My first substantive post at discourse.net was ten years ago, and Rose Burawoy, Political Scientist, an even meatier post, was only a few days later. I was horrified by Guantanamo and by the Padilla case.
A great deal has changed since then, for me personally and for almost everyone else. Padilla is out of the Navy Brig and in a Miami jail — but Guantanamo is still there. It is hard not get used to it, but we need to make that effort.
Meanwhile, the blogging project has become somewhat more erratic as I have become deeply enmeshed in other projects, particularly Jotwell and We Robot. And I’m trying to keep up my scholarly writing productivity too; something has to go, and as I result I write fewer long pieces here. But not none!
If you haven’t been reading for ten years straight you might want to look at an arbitrary list of discourse.net’s greatest hits. It has what I think are the best posts — not the most popular. If I were listing the most popular it would be a very different list, probably headed by How Not To Pick Up Women Online, which for some years was on the first or second page of Google for people searching that phrase without the “not”.
More importantly, if you have not already done so, please would you take a minute and tell me a little something about yourself? One of the greatest rewards of shouting into the wind is to sometimes hear a voice answer back.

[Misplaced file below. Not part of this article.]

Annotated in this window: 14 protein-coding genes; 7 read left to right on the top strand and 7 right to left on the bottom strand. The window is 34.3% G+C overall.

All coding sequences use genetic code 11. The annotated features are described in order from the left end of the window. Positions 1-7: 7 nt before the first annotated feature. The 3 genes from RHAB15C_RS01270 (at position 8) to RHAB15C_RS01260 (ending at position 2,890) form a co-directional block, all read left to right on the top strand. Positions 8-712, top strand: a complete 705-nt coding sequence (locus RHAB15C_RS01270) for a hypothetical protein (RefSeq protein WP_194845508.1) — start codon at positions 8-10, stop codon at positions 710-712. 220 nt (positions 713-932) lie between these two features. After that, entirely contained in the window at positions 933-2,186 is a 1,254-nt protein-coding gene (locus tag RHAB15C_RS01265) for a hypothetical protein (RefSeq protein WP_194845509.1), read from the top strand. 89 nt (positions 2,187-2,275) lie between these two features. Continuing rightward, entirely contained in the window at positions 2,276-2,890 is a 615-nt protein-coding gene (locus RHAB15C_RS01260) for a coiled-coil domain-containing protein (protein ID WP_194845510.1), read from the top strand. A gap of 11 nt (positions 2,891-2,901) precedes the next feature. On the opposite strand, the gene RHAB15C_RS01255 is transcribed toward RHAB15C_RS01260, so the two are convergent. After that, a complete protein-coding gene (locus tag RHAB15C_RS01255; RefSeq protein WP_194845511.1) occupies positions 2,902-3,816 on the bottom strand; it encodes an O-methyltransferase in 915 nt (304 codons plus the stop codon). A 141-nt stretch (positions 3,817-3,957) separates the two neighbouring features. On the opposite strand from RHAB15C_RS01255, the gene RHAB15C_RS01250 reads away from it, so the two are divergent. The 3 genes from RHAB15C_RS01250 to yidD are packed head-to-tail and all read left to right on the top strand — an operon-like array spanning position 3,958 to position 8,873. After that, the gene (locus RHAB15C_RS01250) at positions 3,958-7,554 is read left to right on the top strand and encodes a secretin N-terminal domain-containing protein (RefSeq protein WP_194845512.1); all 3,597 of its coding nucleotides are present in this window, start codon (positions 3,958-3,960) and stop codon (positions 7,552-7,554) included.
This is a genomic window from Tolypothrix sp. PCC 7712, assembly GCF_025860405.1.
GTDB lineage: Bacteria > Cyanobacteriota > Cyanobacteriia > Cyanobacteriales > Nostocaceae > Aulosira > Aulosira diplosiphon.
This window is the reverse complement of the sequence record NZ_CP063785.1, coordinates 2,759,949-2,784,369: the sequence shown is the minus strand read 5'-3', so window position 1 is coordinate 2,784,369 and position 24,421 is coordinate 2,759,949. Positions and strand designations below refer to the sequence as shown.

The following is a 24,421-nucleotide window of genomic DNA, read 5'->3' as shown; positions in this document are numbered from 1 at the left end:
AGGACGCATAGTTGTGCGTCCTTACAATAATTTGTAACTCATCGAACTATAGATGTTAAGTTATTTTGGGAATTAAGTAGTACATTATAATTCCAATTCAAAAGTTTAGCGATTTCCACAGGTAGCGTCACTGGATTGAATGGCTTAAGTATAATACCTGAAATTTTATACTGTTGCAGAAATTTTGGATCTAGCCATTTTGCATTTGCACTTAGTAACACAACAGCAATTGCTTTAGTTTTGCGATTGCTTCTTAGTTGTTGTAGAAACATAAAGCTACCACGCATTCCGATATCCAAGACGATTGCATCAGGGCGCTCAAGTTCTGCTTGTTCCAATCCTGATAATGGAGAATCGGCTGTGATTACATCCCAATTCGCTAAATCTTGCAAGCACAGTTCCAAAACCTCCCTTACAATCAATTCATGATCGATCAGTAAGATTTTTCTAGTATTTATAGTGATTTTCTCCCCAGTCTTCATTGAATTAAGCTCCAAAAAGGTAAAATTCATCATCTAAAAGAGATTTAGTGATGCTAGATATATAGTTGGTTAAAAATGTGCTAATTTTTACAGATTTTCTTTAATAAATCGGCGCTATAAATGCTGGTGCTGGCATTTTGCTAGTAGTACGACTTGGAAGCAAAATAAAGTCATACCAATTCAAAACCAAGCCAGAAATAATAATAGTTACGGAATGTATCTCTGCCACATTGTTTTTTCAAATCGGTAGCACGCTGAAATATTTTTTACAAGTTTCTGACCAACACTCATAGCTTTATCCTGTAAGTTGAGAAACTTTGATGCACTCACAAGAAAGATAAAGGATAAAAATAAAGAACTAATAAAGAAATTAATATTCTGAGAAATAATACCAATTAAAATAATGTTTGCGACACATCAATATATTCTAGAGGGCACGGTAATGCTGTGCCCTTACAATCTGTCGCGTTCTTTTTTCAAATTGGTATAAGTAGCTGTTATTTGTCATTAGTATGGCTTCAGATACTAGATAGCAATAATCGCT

Mark my words, fifty years from now, Gitmo will be at the top of the list of things the Texas Board of Education wants banned from students’ history books.
– Opinio Juris » Dead Gitmo Detainee Cleared for Release Three Years Ago.
At first I thought this was surely the cool fact of the day: Global subway systems converge on common topologies. For example,
Patterns emerged: The core-and-branch topology, of course, and patterns more fine-grained. Roughly half the stations in any subway will be found on its outer branches rather than the core. The distance from a city’s center to its farthest terminus station is twice the diameter of the subway system’s core. This happens again and again.
But really, I think this is the cool fact of the day: the opinion in Hedges v. Obama, in which a fairly newly appointed District Court Judge, Katherine Forrest, holds that a § 1021 of the National Defense Authorization Act is unconstitutional. That vague provision could be read to give the US government authority to put US citizens in military detention for meeting with terrorists and writing about them.